ALTHOUGH leaders of the Bharatiya Janata Party are trying to put a brave face on the stampede at a sari distribution function, which led to the loss of 22 lives in Prime Minister Atal Bihari Vajpayee's constituency, Lucknow, on April 12, there is a growing feeling among party leaders that the tragedy struck at an inopportune time. Coming just three days before Vajpayee was to file his nomination papers and only a week before the first round of polling begins, many of them fear that it is a bad omen. Senior leaders, who only a week before boasted that the party would win a minimum of 45 seats, are apprehensive of talking even about 30 now.
Senior leaders are baffled by the glaring dichotomy between the party's "feel good" and "India Shining" campaign slogans and the stark reality of thousands of poor women braving the cruel April heat for a free sari worth Rs.40-50 at the most, and ultimately 21 of them paying for it with their lives.
More than the lapses on the part of the local administration, or even the violation of the model code of conduct, for BJP leaders the issue at stake is the harsh face of poverty that revealed itself and exposed the hollowness of their "feel good" claims. A senior BJP leader who accompanied Vajpayee as he went to file his nomination papers said: "It certainly is a bad omen but we can only keep our fingers crossed." Having placed all its bets on one individual, the negative fallout of the stampede could send all calculations awry. Party general secretary and Union Minister Rajnath Singh told Frontline: "Our entire optimism is based on Atalji's charisma. Nothing can dent that, not even this incident. This incident will not affect the outcome of the elections."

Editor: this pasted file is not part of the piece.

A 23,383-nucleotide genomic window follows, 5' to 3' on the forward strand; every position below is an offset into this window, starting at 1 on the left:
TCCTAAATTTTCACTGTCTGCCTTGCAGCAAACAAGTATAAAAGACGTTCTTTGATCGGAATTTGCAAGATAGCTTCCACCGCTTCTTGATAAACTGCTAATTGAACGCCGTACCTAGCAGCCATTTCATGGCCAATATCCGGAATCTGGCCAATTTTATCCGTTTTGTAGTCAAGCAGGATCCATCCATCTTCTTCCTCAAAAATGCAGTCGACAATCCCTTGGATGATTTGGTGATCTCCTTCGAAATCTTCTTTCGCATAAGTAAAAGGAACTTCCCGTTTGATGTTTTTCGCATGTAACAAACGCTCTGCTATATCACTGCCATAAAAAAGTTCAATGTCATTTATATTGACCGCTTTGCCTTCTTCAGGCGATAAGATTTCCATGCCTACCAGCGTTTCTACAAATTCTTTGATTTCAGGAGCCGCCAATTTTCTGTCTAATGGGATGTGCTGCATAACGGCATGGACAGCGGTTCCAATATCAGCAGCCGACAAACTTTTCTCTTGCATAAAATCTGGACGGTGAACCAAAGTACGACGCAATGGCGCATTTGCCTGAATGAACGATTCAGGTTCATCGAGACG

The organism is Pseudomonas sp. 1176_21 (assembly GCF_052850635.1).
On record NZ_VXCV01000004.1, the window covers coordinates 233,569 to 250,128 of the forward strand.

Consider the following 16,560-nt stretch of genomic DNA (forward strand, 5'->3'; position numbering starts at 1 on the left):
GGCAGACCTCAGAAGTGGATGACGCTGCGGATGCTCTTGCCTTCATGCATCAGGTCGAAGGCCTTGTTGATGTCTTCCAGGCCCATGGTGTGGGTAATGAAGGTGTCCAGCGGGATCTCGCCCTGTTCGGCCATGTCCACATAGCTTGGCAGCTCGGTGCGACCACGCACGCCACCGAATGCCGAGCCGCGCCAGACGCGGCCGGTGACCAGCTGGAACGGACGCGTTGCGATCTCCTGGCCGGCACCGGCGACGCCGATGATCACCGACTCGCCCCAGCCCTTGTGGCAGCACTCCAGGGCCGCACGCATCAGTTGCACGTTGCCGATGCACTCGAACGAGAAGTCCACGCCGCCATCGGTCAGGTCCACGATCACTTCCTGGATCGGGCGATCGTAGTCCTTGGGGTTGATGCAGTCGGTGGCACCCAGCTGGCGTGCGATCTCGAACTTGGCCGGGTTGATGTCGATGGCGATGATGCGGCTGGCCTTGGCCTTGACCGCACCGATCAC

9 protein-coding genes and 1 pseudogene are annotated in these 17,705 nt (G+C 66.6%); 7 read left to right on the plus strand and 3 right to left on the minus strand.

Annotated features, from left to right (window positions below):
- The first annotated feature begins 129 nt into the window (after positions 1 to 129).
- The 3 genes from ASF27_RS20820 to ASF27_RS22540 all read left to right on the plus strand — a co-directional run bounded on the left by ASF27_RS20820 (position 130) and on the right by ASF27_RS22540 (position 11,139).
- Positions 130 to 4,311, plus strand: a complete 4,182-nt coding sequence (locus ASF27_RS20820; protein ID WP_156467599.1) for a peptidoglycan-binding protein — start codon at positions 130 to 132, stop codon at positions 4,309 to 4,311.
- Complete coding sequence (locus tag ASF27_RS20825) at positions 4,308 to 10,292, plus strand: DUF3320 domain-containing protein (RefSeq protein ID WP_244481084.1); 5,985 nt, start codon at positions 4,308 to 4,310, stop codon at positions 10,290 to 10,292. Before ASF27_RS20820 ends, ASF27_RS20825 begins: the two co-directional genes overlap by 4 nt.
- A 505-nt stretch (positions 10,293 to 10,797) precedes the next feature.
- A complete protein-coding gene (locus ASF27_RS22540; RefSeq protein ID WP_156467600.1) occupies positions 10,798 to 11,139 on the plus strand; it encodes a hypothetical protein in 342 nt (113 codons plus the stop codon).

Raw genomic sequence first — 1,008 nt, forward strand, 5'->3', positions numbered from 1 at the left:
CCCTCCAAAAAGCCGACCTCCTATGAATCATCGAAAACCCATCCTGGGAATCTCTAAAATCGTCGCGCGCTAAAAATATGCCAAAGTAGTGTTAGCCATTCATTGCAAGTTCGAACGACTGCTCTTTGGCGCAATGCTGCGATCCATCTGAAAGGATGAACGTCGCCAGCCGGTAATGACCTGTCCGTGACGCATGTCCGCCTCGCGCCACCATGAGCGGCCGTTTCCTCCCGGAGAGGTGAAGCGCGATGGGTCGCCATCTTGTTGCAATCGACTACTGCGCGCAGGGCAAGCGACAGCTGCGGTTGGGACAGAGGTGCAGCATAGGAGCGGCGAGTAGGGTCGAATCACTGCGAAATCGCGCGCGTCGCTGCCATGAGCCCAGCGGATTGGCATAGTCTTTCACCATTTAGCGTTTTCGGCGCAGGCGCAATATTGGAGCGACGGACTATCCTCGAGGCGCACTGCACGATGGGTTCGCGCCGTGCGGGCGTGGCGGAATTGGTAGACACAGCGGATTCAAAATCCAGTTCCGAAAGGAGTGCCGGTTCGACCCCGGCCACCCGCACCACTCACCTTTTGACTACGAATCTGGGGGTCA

Despite the bravado, worry is writ large on the faces of BJP leaders. In private they admit that it was an avoidable accident, that BJP leader in the U.P. Assembly Lalji Tandon should have refrained from the distribution of largesse to mark his birthday after elections had been announced. The small park in the Mahanagar locality of Lucknow, where the function was held, could hardly accommodate 20,000 women. Once the chief guest, Lalji Tandon, left the venue, pandemonium prevailed as the organisers started flinging sari packets at the women who, after waiting patiently in the scorching heat for hours, rushed to grab them. Even the local administration cannot escape its share of the blame; a letter that had been sent informing the administration of the programme reached the police chowki concerned hours after the stampede occurred.
Chief Minister Mulayam Singh Yadav promptly ordered a Divisional Commissioner-level inquiry and announced Rs.1 lakh for the family of each of those killed, but refused to comment on the incident saying that he did not want to politicise the matter. Questions have been raised by other parties as to why no BJP leader had been named in the first information report, especially since the venue was adorned with BJP flags and many BJP leaders, including Tandon, were present on the dais.